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Gravel

Payson McElveen joins Allied Cycle Works

The 28-year-old mountain biker, gravel racer, adventurer, and podcaster will ride American-manufactured carbon in 2022.

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Longtime Trek-sponsored cross-country mountain biker and gravel racer Payson McElveen has signed a multi-year contract with Allied Cycle Works.

The 28-year-old will join 2019 Unbound Gravel winner Colin Strickland to ride for the Bentonville, Arkansas-based carbon frame manufacturer. Both are also supported by the Meteor Cafe, a cycling-centric community cafe with locations in Bentonville and Austin, Texas.

(Photo: Allied Cycle Works)

McElveen raced for Trek for six years and was supported primarily by Orange Seal in some manner for nearly 1o years. He told VeloNews that he agonized over the decision to leave his longtime partners but that Allied — founded just five years ago — offered an opportunity for parallel growth that he couldn’t pass up.

“They’re smaller which opens up certain possibilities to me,” McEleveen told VeloNews. “When I learned more about their vision overall, where they are now and hope to be, I became more and more intrigued. The fact that they’re bucking a lot of trends in terms of bike manufacturing, that they do everything from A to Z in the U.S. Their sustainability vision. I wanted to help them tell that story. I’m really excited by what they have coming down the pipe.”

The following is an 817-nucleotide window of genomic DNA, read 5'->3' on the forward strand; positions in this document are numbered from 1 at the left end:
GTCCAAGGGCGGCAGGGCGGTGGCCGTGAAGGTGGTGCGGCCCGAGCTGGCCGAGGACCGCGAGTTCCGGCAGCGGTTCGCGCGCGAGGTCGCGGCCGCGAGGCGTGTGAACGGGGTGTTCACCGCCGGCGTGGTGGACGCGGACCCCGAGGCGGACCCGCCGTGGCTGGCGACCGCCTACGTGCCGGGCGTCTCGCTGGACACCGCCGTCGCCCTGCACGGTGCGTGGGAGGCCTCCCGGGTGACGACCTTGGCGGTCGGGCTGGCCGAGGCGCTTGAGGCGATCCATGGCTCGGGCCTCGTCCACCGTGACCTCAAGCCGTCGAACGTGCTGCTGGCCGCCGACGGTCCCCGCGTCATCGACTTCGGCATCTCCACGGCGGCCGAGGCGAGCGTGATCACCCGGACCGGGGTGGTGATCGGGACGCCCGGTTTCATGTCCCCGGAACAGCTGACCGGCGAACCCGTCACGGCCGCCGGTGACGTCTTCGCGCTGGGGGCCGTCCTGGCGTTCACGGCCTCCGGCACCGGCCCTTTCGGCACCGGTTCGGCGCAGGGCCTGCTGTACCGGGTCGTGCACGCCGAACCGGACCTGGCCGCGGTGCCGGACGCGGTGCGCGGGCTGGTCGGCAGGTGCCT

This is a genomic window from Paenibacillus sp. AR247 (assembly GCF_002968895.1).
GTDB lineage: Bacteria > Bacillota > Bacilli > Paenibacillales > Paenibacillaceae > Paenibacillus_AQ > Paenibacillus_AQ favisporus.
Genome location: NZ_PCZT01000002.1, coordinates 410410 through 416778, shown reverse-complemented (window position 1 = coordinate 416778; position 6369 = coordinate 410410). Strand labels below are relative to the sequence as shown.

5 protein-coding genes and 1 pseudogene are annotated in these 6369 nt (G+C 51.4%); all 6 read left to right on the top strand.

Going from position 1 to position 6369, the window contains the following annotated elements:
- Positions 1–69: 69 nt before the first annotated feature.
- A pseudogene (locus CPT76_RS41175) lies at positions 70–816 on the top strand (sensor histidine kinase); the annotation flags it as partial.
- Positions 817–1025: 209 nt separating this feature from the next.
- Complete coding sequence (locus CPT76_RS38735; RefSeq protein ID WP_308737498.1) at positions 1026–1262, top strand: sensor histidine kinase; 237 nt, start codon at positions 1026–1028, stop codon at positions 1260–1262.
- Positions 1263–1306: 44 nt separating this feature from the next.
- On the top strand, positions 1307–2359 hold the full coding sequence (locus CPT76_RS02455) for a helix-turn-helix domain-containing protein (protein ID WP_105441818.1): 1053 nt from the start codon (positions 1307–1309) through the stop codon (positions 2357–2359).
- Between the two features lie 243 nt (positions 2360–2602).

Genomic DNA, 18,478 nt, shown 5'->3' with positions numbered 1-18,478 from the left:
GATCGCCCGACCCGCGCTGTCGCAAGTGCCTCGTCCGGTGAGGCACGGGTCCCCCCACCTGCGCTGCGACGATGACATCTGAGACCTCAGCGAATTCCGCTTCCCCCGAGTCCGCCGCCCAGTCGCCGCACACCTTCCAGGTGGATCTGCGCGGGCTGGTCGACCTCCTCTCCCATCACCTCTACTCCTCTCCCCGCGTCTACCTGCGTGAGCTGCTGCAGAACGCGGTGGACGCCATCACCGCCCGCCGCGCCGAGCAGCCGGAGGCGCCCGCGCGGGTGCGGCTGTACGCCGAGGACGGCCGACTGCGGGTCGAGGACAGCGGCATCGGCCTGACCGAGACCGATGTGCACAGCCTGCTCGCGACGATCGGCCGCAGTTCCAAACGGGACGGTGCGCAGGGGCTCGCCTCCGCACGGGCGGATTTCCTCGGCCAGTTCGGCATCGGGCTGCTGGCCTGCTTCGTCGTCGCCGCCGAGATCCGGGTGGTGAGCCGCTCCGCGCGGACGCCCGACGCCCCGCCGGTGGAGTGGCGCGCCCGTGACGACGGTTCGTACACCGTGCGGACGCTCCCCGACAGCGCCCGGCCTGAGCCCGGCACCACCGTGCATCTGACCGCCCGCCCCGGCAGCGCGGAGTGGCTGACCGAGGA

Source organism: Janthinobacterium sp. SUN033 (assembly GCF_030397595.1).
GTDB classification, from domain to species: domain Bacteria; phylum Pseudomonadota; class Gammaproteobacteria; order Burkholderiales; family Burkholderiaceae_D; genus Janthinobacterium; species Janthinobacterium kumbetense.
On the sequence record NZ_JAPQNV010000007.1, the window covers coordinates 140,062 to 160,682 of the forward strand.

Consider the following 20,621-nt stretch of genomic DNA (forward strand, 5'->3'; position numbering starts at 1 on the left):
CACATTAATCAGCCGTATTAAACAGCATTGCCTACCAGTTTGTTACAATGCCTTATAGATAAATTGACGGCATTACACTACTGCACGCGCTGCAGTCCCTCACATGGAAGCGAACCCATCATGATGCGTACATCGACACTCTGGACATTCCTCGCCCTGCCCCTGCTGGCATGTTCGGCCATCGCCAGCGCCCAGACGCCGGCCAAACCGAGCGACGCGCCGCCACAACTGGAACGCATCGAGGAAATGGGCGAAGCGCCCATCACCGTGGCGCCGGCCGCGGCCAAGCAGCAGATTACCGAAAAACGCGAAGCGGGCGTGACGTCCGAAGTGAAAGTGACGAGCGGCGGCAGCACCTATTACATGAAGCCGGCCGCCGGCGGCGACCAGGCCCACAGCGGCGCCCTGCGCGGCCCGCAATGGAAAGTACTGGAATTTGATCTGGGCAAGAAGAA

McElveen, who has been selected to compete in the Life Time Grand Prix, a six-race off-road series, declined to comment on what mountain bike he would be riding in 2022. Allied does not currently have a mountain bike on the market.

While McElveen has an extensive palmares that includes two marathon MTB national championship titles and two victories at The Mid South gravel race, the Texan based in Durango, Colorado is becoming increasingly focused on race alternatives. Last spring, he rode Bentonville’s 140+ miles of singletrack in one day, then challenged others to follow suit. In September, he set a fastest known time across Iceland after bikepacking a route across the remote Westfjords region.

McElveen said he’s officially caught the bike adventure bug.

“Iceland solidified that I want to do things like that annually as far as the eye can see,” he said. “I have a notebook dedicated to super crazy ideas like that and I’m really sorting out what’s viable. Right now there are four to choose from. I’m good at putting one more iron in the fire that I can put up with.”

Allied CEO Drew Medlock said that the brand will endorse myriad McElveen projects.

“His bike skills speak for themselves and we love that he brings more to the sport beyond competing,” Medlock said. “We look forward to working with him on several levels.”